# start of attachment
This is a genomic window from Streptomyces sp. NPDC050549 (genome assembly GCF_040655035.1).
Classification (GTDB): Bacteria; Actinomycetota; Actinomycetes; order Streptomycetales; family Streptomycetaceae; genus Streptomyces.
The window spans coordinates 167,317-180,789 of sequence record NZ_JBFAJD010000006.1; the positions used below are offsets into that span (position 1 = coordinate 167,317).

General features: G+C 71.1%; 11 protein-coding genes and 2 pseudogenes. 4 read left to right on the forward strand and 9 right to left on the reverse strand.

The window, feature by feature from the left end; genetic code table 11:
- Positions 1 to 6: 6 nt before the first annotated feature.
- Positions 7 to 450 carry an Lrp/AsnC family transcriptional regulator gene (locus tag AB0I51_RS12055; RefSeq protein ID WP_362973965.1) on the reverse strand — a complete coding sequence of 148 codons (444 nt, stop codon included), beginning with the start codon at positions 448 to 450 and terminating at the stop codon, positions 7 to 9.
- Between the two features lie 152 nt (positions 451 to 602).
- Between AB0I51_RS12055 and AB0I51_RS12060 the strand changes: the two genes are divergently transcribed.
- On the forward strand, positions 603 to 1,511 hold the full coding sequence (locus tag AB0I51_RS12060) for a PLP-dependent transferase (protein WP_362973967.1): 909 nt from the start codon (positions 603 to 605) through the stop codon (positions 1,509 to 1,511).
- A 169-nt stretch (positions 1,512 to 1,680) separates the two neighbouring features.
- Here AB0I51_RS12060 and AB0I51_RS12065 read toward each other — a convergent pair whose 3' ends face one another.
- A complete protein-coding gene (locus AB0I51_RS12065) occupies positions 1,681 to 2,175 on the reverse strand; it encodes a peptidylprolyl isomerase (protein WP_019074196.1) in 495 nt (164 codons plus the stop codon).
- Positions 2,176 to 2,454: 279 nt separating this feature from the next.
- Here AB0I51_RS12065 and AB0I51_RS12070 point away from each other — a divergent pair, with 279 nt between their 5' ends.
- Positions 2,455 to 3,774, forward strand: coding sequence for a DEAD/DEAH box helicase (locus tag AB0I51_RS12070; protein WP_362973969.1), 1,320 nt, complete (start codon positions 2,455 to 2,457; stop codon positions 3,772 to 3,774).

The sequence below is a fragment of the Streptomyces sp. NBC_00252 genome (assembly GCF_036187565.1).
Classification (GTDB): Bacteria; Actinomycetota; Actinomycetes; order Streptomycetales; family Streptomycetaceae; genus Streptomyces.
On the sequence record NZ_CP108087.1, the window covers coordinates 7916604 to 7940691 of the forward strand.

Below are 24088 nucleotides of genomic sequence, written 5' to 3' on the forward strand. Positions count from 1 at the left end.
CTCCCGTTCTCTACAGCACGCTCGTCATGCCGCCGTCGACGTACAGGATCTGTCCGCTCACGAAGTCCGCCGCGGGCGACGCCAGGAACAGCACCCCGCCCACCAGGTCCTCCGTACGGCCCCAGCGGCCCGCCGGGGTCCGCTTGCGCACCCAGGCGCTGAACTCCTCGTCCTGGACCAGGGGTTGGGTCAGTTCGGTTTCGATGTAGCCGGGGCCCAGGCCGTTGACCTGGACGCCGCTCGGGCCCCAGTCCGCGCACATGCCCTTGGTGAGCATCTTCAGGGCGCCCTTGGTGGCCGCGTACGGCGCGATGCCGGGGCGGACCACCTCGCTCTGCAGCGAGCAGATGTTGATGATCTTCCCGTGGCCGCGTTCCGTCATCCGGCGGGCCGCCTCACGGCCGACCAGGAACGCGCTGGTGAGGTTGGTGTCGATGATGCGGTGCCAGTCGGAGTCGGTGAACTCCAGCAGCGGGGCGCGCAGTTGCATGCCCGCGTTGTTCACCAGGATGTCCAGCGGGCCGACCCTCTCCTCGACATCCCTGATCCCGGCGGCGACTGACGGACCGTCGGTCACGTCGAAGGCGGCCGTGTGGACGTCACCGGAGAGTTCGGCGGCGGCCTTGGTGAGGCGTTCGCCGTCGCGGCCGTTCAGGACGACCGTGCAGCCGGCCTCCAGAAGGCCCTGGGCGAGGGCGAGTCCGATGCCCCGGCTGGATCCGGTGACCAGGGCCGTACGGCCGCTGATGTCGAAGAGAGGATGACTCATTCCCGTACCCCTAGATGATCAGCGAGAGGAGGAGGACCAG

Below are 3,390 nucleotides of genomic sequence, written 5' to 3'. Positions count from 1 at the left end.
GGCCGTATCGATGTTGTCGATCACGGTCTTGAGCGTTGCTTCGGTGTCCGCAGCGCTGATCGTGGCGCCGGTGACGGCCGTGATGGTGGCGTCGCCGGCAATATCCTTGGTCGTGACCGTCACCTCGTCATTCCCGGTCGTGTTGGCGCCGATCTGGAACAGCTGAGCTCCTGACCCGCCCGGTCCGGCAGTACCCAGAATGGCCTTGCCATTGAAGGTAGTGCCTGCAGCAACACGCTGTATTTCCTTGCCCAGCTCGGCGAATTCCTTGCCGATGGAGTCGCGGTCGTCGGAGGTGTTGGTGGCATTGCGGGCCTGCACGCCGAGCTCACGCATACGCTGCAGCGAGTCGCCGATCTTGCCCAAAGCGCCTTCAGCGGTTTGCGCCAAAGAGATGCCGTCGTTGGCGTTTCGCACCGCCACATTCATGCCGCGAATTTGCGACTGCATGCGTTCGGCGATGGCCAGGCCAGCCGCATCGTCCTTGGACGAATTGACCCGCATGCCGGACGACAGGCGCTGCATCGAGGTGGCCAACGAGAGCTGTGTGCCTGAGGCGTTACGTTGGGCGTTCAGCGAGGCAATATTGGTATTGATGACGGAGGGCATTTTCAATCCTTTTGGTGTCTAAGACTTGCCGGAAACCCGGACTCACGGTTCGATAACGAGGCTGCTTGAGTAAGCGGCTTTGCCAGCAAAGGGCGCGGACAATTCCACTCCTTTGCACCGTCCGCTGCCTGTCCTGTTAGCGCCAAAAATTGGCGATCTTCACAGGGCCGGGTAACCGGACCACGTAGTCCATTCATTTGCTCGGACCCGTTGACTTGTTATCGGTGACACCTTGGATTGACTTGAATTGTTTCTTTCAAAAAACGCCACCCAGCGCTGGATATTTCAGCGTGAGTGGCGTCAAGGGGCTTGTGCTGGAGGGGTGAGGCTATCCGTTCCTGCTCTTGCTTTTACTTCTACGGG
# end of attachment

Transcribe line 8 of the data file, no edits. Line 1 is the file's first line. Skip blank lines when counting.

- Between the two features lie 152 nt (positions 451 to 602).